• Violence
    • Alex gets into a physical fight with another student
    • School system’s primarily concern is liability over bullying not helping the students
  • Impulsivity
    • Alex is upset about how he wasn't punished for the fight
  • Parent-child issues
    • Justin is dealing with his mother's boyfriend
Healthy and unhealthy dating and relationships

-The Date Safe Project (https://www.datesafeproject.org/)

Adolescents and parents: how to deal with school violence 
How to deal with feelings of impulsivity and acting out
Dealing with unhealthy parent-child relationships

Episode 7: Tape 4, Side A[edit]

Themes of the episode[edit]

  • Isolation/depression and suicidal ideation
    • Hannah is dealing with more feelings of loneliness and isolation
    • She said in an anonymous letter that she wants to end it all
  • Bullying/Revenge
    • Zach gets revenge on Hannah by taking her compliments from her bag in class
    • Hannah tries to confront Zach, but he throws her letter on the ground
    • Clay scratches Zach's car
  • The effect suicide has on those left behind
    • Clay’s hallucinations
  • Emotional fragility
    • The impact the notes have on Hannah and how she feels when she is no longer receiving them
  • Ignorance
    • Zach ignores Hannah’s note to him
    • The teacher has no idea what is going on in her own classroom
    • The teacher did not think through the effect that writing anonymous notes could have on her students
    • Possible that Clay knows Hannah is distressed in class by the notes, but he does not take action
How to help someone dealing with depression/isolation and warning signs
How teachers and adults can respond to adolescents reaching out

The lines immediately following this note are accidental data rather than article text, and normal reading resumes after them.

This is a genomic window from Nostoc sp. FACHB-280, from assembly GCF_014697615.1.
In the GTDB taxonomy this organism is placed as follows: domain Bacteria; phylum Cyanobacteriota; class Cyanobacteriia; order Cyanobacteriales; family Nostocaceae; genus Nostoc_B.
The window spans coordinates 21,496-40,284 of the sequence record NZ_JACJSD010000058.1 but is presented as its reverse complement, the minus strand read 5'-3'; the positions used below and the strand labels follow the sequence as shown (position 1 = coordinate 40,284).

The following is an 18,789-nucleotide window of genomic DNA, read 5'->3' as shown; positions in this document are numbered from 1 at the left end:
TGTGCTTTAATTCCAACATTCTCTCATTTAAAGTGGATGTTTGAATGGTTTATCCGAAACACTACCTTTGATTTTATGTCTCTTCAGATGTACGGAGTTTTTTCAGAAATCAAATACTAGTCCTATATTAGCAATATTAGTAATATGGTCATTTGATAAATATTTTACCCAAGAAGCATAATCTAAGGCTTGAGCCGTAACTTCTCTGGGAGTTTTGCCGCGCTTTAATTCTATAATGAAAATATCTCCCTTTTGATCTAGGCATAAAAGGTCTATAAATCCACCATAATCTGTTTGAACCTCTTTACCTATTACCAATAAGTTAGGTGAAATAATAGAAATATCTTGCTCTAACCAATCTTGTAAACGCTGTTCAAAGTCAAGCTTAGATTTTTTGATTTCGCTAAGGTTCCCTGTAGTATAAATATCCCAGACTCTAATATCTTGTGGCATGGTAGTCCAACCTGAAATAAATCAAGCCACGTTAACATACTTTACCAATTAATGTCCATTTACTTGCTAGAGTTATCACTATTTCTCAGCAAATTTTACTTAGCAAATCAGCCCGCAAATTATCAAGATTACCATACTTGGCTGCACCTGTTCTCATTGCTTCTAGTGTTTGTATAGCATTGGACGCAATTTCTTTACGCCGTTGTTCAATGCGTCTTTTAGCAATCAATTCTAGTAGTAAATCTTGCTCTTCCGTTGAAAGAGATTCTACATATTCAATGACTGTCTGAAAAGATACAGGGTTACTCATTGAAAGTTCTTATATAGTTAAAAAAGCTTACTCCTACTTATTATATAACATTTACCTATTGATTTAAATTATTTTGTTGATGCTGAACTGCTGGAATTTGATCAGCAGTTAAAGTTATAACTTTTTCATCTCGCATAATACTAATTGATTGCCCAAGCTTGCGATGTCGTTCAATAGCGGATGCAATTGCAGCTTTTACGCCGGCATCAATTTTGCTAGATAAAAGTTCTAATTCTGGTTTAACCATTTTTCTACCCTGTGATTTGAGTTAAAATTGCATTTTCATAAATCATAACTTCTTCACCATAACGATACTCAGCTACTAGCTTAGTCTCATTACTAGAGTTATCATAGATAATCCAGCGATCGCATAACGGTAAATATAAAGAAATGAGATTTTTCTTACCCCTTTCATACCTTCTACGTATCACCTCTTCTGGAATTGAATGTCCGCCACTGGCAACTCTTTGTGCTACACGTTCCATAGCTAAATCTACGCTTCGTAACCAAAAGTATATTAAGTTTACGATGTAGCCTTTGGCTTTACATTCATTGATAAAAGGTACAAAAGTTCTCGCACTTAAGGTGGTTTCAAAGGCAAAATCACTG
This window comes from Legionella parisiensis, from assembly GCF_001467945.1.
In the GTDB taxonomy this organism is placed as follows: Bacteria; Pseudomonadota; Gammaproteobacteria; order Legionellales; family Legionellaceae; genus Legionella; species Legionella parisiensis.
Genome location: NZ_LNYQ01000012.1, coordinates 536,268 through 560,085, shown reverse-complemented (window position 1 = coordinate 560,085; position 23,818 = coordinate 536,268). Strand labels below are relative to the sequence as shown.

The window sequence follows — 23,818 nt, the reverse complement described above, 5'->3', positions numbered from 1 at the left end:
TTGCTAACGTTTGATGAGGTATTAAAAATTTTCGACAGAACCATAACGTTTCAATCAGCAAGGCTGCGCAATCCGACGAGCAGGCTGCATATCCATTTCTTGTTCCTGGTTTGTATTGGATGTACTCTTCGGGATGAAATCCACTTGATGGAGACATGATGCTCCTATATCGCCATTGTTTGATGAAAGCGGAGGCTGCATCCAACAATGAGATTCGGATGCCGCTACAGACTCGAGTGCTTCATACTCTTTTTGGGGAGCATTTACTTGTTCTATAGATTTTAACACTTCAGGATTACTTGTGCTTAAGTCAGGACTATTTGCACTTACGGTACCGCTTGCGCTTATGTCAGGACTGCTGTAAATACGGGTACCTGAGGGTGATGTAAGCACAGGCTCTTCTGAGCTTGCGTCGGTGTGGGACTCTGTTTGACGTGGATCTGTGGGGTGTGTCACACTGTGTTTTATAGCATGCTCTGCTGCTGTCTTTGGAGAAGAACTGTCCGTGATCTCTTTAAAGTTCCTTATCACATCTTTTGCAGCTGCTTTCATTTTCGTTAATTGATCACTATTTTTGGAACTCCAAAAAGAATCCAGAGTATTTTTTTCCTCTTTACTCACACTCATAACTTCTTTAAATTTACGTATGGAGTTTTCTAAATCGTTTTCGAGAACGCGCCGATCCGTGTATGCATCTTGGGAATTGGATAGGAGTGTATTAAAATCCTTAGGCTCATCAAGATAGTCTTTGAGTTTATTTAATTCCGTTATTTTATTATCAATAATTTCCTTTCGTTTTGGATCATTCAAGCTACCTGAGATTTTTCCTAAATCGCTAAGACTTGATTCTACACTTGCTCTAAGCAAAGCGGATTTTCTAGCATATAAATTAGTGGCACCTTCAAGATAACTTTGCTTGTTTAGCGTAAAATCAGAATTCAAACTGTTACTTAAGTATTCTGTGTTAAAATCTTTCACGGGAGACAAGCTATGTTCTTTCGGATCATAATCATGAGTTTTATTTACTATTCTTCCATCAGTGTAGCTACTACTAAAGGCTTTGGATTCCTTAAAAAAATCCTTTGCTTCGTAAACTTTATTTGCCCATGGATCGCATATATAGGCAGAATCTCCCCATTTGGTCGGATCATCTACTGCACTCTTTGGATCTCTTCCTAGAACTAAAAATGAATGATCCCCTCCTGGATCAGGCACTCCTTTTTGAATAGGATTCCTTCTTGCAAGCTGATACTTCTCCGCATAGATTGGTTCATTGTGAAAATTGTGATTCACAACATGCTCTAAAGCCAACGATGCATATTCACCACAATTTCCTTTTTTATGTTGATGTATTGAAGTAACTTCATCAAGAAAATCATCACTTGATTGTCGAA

Episode 8: Tape 4, Side B[edit]

Themes of the episode

  • School and after-graduation pressure
    • Hannah is trying to figure out based on her grades what she wants to do after college
  • Selfishness
    • Ryan’s act of exposing Hannah’s poem to the entire school, most likely because he wants his publication to have more attention
  • Ignorance
    • Clay once again ignores Hannah’s emotions. He even makes a comment about the author being a really dark person, but does nothing about it.
    • Tony ignored Hannah the night of her death when she dropped a package off at his house because he figured she was just being dramatic.
    • Hannah’s poem clearly shows someone distressed and hopeless, but no one in the school takes any action.
  • Judgement
    • Hannah is judgmental of the poetry club at first
    • Ryan expresses his struggles about being judged for his demeanor/sexuality
  • Immaturity
    • Instead of reading Hannah’s poem for its deeper meaning, her peers make fun of the images and words in it
    • The teacher reads the poem in front of the entire class without considering if the author is present or how they would feel.
  • Blame/compensation
    • Tony feels that he has to make up for the fact that he didn’t stop Hannah the night of her death, which is the reason why he is so adamant about making sure the tapes circulate
    • Clay continues to be on edge because he has not heard his tape yet. He is anticipating the guilt he will feel.  
How to deal with school pressure

Episode 9: Tape 5, Side A[edit]

Themes of the episode

  • Teenage alcohol use
  • Acting out
    • Jessica drinks alcohol at school
  • Sexual assault
    • Jessica is drunk and sexually assaulted by Bryce
    • Jessica remembers in this episode what really happened and realizes that Justin has lied about what happened
  • Trauma
    • Hannah is seen in the closet witnessing Jessica’s sexual assault but is also drunk and petrified, unable to react
  • Peer pressure
    • Justin is peer pressured by Bryce to move away from the door and is seen extremely upset
    • Hannah is convinced to go to the party even though she was wary of going
  • Parent-child relationship
    • Clay’s mom seeks to understand why he is acting out
  • Marital discord
    • Hannah’s parents hardly notice her as they are fighting about financing their drug store
  • Isolation/depression
    • Hannah is discouraged that she is not able to “restart” with a new school year as much as she hoped she could